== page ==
If you read nothing else, read this …
Under a PCP, employees have the option of owning the car rather than just leasing it.
A PCP can give employees a greater choice of car, making it a useful recruitment and retention tool.
A PCP may be more attractive to larger organisations due to the number of cars involved.
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A personal contract plan (PCP) is a type of car ownership scheme, whereby an employer either wholly or partially sacrifices the responsibility for the company car and offers employees the opportunity to own a vehicle, tax efficiently. In short, PCPs are an unstructured agreement between a dealer and staff.
For many, defining a PCP is rather a murky business. The transporting of the concept of a PCP from a consumer market, into an employee market, perhaps explains why a precise definition is hard to come by. Graham Rees, managing director at consultancy Fleetworx, believes a PCP can be used as a “competitive benefit, giving employees increased choice”.
However, it is vital for organisations to ensure they are getting the best deal, because there are potential pitfalls with a PCP. “Duty of care is important. With employers losing the control over the type of vehicle their staff are purchasing how can they be sure they are safe?” admits Rees.
With this being the case, leasing companies are looking to tailor deals to suit organisations, which employers should be aware of when searching for the best PCP option.
Robin Makonochie, head of communications at the British Vehicle Renting and Leasing Association (BVRLA), believes that with careful planning, organisations can find the best deals. He advises employers to “spend time looking at what the leasing company can do for your specific company as they can work around company objectives. Lay down your requirements and the leasing company will arrange a plan to suit them.”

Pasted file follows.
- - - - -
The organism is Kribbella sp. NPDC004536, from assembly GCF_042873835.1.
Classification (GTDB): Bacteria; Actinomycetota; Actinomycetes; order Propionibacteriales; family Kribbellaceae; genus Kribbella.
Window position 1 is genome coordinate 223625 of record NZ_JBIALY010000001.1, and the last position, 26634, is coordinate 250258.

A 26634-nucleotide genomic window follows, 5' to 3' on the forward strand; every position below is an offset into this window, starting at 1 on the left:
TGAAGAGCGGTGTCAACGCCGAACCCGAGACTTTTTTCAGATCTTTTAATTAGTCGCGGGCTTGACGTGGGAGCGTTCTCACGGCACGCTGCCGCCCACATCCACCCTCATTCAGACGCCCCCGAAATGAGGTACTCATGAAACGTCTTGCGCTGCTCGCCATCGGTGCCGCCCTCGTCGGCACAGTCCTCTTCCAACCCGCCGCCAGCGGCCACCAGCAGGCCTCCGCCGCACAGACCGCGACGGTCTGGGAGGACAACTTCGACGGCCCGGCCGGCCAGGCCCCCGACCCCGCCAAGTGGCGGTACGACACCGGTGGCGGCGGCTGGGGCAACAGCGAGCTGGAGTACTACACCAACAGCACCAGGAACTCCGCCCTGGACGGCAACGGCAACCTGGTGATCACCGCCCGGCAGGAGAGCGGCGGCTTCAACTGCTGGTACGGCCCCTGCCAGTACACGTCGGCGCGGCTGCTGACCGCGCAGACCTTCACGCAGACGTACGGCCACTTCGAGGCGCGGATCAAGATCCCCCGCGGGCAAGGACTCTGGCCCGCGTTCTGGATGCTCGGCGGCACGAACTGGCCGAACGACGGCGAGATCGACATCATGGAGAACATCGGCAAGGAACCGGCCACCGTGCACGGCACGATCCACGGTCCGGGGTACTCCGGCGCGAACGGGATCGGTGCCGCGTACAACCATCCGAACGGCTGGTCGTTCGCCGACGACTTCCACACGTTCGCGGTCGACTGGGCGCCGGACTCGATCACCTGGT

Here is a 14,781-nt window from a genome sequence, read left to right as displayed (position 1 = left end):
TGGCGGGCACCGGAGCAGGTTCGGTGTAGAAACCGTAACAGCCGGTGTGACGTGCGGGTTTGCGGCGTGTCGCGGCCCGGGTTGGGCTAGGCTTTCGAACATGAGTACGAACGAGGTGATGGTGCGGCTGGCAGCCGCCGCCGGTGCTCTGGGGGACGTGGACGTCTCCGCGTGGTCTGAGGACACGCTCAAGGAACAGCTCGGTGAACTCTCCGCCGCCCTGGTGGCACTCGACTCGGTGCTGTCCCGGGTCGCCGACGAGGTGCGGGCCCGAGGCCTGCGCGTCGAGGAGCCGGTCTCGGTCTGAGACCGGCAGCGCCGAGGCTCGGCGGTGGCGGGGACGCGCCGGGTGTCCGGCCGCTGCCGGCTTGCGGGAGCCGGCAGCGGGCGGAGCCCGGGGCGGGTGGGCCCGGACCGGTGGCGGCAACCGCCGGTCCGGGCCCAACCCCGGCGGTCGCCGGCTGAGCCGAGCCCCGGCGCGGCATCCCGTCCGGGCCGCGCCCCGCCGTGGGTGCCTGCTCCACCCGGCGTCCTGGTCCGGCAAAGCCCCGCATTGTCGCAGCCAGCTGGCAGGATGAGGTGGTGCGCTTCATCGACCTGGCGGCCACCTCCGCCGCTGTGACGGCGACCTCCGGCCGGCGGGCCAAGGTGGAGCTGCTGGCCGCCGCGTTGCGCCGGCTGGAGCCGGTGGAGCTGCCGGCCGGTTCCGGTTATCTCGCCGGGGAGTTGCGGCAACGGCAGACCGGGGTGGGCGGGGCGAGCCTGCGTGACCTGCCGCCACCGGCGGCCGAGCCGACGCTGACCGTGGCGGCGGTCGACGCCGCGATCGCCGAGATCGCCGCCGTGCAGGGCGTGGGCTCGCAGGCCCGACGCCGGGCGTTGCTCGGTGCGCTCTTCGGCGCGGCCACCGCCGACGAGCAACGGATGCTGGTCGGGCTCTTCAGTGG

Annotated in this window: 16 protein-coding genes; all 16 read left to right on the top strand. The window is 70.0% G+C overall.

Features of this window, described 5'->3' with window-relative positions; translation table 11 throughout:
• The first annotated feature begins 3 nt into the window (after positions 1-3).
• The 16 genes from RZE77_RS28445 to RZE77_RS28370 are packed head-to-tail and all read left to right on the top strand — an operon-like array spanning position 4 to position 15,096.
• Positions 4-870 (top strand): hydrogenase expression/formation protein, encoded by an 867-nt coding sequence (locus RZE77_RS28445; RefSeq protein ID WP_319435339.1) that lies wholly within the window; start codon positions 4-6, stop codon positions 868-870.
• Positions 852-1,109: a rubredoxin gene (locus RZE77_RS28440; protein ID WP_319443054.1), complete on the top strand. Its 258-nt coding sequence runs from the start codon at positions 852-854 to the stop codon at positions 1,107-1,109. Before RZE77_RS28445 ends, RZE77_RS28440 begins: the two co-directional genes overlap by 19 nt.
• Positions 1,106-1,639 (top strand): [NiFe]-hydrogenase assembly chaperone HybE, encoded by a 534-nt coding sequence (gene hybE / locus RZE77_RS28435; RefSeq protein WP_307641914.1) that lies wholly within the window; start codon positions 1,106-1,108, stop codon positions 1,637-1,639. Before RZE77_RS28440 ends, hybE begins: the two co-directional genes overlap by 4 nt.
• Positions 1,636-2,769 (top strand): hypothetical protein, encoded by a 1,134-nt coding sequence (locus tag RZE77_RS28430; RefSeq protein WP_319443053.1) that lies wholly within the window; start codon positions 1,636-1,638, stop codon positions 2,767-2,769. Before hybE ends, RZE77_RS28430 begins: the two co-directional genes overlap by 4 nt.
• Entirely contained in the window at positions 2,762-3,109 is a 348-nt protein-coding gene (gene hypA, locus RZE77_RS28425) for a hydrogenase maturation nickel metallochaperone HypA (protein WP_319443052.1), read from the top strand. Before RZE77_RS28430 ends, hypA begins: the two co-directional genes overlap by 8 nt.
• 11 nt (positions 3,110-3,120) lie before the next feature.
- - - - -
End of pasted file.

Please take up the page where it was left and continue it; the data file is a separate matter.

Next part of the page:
Gerry O’Neil, commercial director at Car Benefits Solutions, confirms: “Which deal fits best is defined by the corporate objectives and our line of engagement is always with the employer and not the employee.”
Most leasing companies now offer a range of deals, integrating various PCP options to try and cater for the needs of a range of different companies.
Ian Smith, marketing manager at Lex Vehicle Leasing, explains: “We assess the needs of the employer and create a bespoke deal to satisfy those needs. For instance, larger organisations usually have a good relationship with one or two manufacturers, and we can liaise with those manufacturers to get the best deal for a wider range of staff.”
And because it comes down to buying power, the number of employees involved in a car scheme is a huge factor in negotiating a deal that delivers value.
Michael Gater, market development manager at Lex Vehicle Leasing, admits that smaller companies can suffer. “Obviously Siemens, Woolworths and BHS who we deal with, are requesting up to 1,000 cars, and can get the best deals, whereas smaller one-man-bands will [miss out somewhat].”
But it’s not all gloom for small companies. “Though the large companies are more attractive to the manufacturers, smaller companies must remember that a leasing company is buying in bulk, and so have good relationships with many manufacturers,” explains Gater.
Large corporations may be able to negotiate advantageous deals, but by shopping around and setting clear objectives, organisations of any size can find a PCP to suit.